Archive of ‘Grief and Loss’ category

How to Cope with the Loss of a Loved One

If you are struggling with how to cope with the loss of a loved one, this information might be very helpful. 

Humans are biologically wired for attachment. Unlike other mammals, we are born entirely dependent on our caregivers for many months. In order to ensure the survival of the species, the brain and body respond to the distress of the infant in particular, and to people more generally. We adhere to this attachment paradigm for the duration of our lives, through our relationships with siblings, friends, colleagues, romantic partners, and of course our children. Thus we assign meaning to our lives is largely to the extent to which we feel close to and connected with others. We simply aren’t built to live in isolation.

By: Andrew Wade, LMFT-Associate Supervised by Nadia Bakir, LMFT-S

By: Andrew Wade, LMFT-Associate
Supervised by Nadia Bakir, LMFT-S

Grief Has Powerful Biological Effects

The powerful biological and environmental force that shapes and reinforces the intricate web of relationships inevitably creates an interdependence between who we are as individuals and who we are in relation to others. Sometimes the lines become blurred. Who hasn’t wondered, “Without you in my life, I don’t know what I would do, I don’t know who I would be.” It’s almost unimaginable to lose the other that is in part a reflection, or even an embodiment of who we are. And yet we invariably do.

Relationship Loss is Tough

Just as every relationship is unique, so is our response to losing it. While it is critical to acknowledge the individual, personal nature of grief, it is equally important to recognize the universality of grief, and the ways we can profoundly connect with others while grieving. For most people in the United States, grief is something to endure in relative isolation before returning to normal life. After an initial outpouring of support and engaging in cultural or religious customs that honor the dead, we are left to grieve alone.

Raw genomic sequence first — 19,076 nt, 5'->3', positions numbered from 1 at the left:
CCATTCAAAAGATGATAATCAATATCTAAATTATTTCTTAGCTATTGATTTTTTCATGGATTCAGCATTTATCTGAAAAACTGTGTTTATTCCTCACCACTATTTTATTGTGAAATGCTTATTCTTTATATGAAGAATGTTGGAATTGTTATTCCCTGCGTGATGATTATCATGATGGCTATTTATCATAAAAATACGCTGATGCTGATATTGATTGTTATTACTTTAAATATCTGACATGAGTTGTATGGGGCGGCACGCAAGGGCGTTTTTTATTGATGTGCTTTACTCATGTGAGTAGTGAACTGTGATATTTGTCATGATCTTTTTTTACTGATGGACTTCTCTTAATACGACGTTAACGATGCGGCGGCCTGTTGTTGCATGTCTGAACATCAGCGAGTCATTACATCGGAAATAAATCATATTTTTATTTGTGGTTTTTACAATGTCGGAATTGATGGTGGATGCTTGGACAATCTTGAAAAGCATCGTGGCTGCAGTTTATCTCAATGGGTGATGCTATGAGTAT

Making sense of a world turned upside down by grief is challenging, and it doesn’t have to be undertaken alone. In light of our need for attachment, it often requires the ongoing support and help of others to do so in a healthy way. For some, staying engaged with friends and family is most helpful; others need involvement in a spiritual community; and for others joining a bereavement group or individual grief therapy is useful. The important thing to remember is that there is support available if we seek it out.

Grief is Nothing to Feel Ashamed Of

Grief is a normal, natural response to loss. It is not something to feel ashamed of. It can be extremely painful, but it can also be the source of incredible strength, resilience, and meaning. The idea that we must endure grief and return to our former selves not only demands the impossible, but undermines the transformative nature of grief. Phillis Levin, in her poem, Vigil, beautifully depicts the mystery and wonder, even cosmic nature of the grief experience.

 

Why not wake at dawn? Why not break

From the coffin at night, whose nails

Are the only stars left. Why not follow

A tear like a comet’s tail, and trail

The grief of a year until it ends-

Who knows where. Why not wake

At dawn, after all is gone, and go on?

how-to-cope-with-the-loss-of-a-loved-one

 


Managing Grief and Loss During the Holidays

For those of us who have lost loved ones, the holidays can be a particularly difficult time. For most this is a time of celebration, to spend joyful time with family and friends, and to be thankful and grateful for those connections. However, for those who have experienced loss, this time of year often serves as a reminder that those we cared for are gone. It can be difficult to experience the joy of the holidays, and some of us may even feel guilty when we do experience that joy again. When grieving the loss of someone important to us, the process continues. No matter when the loss occurred, it’s important to know that grief can return at different points, and the holidays can be big triggers for this grief. The pain dissipates over time, but it never truly goes away, and anniversaries and events such as a holiday often reopen the wounds of loss. For those of you who will experience this over this holiday season, I’d like to offer some help with managing your grief so you can both honor the loss and also remain in the present where joy can be recognized and attained.

By: Susanna Wetherington, LPC-Intern Supervised by Lora Ferguson, LPC-S

By: Susanna Wetherington, LPC-Intern
Supervised by Lora Ferguson, LPC-S